A growing number of brands—from megabrand L’Oréal to soon-to-be hair care line KIND2—are bucking the cosmetics industry’s reliance on plastic.
Much appreciated to some degree to weight and request from buyers, brands are turning their efforts to making packaging that’s sustainable, refillable, plastic-free or “naked” (package-free).
With #shelfies and nitty gritty healthy skin and excellence schedules unmistakable via web-based social media, discussions and YouTube recordings, lovely packaging is synonymous with extravagance and self-care—and it’s not irregular for purchasers to purchase items dependent on bundling.
Be that as it may, the cosmetics industry has long had a plastics problem.
“At the moment, the way we consider a normal way of beautifying ourselves is through products that come in plastic containers,” said Rachael Wakefield-Rann, a researcher at the Institute for Sustainable Futures, part of the University of Technology Sydney, who’s studied waste and sustainability in personal care products and cosmetics.
Assessments of the worldwide market’s production of yearly plastic packaging units run between 76.8 billion to more than 120 billion. Most are not recyclable or compostable; almost 70% of all plastic packaging goes to a landfill, as indicated by the Environmental Protection Agency.
Be that as it may, as of late, brands like L’Oréal introduced endeavors to control the utilization of virgin plastic. In an investigation, it found that half of the ecological impression of an item is connected to its packaging, Danielle Azoulay, L’Oréal USA’s head of corporate social duty and supportability, told Adweek in an email.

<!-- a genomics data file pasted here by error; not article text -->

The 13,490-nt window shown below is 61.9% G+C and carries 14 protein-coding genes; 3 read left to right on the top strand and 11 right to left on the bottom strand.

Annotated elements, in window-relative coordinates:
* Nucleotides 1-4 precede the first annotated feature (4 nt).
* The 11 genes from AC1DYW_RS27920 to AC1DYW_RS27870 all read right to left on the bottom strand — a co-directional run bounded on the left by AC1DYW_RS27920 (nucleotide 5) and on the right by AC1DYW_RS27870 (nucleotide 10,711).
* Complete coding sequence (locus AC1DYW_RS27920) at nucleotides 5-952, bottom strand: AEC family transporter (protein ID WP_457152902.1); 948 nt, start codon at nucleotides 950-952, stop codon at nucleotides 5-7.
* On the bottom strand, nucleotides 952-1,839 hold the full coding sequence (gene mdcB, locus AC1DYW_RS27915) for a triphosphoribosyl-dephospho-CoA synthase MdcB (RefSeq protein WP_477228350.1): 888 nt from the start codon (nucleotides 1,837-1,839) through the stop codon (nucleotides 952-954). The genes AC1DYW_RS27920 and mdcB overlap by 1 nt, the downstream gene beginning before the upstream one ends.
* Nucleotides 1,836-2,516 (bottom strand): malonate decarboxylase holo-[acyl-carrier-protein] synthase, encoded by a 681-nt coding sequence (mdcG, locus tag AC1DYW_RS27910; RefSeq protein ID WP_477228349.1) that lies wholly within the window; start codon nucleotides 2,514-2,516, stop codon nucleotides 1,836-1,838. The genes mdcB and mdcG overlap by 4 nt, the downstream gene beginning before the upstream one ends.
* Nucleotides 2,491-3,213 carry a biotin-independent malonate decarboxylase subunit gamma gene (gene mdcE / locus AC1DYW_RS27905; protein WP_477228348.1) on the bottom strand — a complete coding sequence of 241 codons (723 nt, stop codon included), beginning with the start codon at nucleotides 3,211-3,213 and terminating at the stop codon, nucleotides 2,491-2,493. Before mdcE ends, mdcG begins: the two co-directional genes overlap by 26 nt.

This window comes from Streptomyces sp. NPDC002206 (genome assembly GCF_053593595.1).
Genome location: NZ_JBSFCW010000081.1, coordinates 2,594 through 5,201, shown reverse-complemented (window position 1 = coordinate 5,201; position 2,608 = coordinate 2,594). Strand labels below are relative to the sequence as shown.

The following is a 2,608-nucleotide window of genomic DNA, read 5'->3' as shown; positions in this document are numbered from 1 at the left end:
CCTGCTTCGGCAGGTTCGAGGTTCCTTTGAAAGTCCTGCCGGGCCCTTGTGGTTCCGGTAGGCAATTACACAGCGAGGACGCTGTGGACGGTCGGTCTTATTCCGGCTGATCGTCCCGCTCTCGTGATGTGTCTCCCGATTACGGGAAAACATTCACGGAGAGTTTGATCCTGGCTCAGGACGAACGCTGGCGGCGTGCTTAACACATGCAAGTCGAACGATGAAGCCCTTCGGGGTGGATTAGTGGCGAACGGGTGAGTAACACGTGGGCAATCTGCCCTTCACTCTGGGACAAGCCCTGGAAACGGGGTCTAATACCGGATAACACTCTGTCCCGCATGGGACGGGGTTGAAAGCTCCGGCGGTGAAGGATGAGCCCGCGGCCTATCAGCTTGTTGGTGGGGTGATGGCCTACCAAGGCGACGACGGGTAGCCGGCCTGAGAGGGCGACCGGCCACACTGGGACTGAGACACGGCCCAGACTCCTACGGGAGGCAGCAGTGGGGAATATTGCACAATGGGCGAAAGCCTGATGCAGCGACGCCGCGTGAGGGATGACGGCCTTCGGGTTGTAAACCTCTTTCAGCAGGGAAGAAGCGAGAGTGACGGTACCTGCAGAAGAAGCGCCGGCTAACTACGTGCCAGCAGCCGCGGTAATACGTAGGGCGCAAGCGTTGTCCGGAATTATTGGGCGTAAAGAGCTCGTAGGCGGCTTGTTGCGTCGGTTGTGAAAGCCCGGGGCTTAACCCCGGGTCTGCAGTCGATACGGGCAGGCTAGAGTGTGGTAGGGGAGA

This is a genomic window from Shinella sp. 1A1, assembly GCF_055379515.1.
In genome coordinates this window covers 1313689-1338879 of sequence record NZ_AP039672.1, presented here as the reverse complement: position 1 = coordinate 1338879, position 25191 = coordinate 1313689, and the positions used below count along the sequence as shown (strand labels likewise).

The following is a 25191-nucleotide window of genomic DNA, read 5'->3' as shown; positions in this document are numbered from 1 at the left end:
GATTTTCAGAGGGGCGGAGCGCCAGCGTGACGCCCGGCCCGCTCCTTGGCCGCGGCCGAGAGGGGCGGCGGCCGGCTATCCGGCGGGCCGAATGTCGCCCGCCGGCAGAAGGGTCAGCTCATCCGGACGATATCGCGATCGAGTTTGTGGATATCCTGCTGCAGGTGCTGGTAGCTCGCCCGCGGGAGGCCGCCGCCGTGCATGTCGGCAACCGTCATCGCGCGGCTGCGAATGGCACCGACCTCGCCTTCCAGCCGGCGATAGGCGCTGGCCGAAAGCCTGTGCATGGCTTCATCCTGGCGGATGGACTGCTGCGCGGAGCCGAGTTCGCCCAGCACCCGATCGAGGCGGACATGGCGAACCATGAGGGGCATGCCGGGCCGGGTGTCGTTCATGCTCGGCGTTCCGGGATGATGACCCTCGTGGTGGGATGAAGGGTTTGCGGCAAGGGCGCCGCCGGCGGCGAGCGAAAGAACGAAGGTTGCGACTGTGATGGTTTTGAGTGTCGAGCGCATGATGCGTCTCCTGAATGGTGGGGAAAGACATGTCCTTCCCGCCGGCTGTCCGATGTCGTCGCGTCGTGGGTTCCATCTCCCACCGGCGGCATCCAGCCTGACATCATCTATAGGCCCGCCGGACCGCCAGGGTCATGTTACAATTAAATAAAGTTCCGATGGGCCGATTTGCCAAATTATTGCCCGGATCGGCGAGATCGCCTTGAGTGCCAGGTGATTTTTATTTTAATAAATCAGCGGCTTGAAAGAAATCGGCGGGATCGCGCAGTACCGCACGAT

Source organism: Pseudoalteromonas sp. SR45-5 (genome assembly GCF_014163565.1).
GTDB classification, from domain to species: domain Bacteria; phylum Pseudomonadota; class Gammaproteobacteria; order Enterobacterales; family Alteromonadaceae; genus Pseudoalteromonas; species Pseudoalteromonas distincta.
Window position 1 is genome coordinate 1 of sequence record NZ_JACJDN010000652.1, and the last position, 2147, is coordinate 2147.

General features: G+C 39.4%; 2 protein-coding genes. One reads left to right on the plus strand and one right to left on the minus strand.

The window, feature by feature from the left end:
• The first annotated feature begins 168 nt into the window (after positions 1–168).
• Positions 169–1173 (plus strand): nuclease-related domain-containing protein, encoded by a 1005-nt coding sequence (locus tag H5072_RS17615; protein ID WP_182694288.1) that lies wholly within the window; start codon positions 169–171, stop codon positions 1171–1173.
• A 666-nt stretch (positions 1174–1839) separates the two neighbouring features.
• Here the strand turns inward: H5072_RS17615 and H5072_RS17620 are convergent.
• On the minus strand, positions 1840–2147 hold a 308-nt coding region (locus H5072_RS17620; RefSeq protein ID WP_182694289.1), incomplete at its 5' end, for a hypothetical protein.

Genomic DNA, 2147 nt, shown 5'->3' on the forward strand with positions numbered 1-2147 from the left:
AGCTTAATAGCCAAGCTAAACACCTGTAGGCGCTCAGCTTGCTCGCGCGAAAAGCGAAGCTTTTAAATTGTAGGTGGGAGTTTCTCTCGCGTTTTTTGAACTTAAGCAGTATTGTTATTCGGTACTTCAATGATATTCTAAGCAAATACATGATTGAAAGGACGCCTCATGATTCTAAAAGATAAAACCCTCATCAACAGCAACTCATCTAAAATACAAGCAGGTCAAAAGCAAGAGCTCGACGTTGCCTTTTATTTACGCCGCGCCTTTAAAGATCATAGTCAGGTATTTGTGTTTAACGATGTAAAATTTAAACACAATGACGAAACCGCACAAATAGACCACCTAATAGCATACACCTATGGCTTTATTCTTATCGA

For quite a long time, the brand had been advancing toward progressively economical packaging with explicit activities, yet a year ago, it announced its duty to make the majority of its plastic packaging rechargeable, refillable, recyclable or compostable by 2025 as part of an initiative called the New Plastics Economy led by the Ellen MacArthur Foundation.
“At the heart of all those efforts is a mission to minimize our dependence on single-use plastic,” Azoulay said. As part of meeting that goal, L’Oréal has already replaced 8,705 tons of virgin material with post-consumer recycled material.
It’s significant that brands like L’Oréal are making such commitments; L’Oréal represents 39% of the Asian, 25% of the North American, and 18% of the Western European cosmetics market—it also claims a 12.5% share of the e-commerce beauty market.
“Larger companies and the ones with the most market share in the industry, they’re in a position to be making the changes,” Wakefield-Rann said.
The gold standard in the hierarchy of sustainable packaging is package-free, or naked, products, Wakefield-Rann said. For cosmetics, that typically means creating solid products that don’t need containers.
One trend-setter around there is Lush, the restorative retailer known for its strong bars; about portion of its item range is bare, shown in-store bundle free and delivered to shoppers.
Lush director of brand communications Brandi Halls said creating a line of package-free solid shampoos, conditioners, moisturizers and deodorants requires the product development stage.
Lush had to “think about how formulations can still have the effect of the original products, how do we make sure it works for customers” who are used to using liquid products, she said.
But now that’s part of the appeal. “We see the fact that our products are not packaged is an advantage. You can touch, you can feel, you can smell the products because we haven’t bottled it up,” Halls said.
To get consumers to move from common liquids to solid bars, education is a big component of Lush’s marketing. Through in-store demonstrations and a popular video series on YouTube, Lush teaches consumers how to select, use and store solid products.
For Sue Campbell, who is rolling out a plastic-free brand of solid shampoo and conditioner bars called KIND2, the next barrier to break is making these plastic-free products more readily available.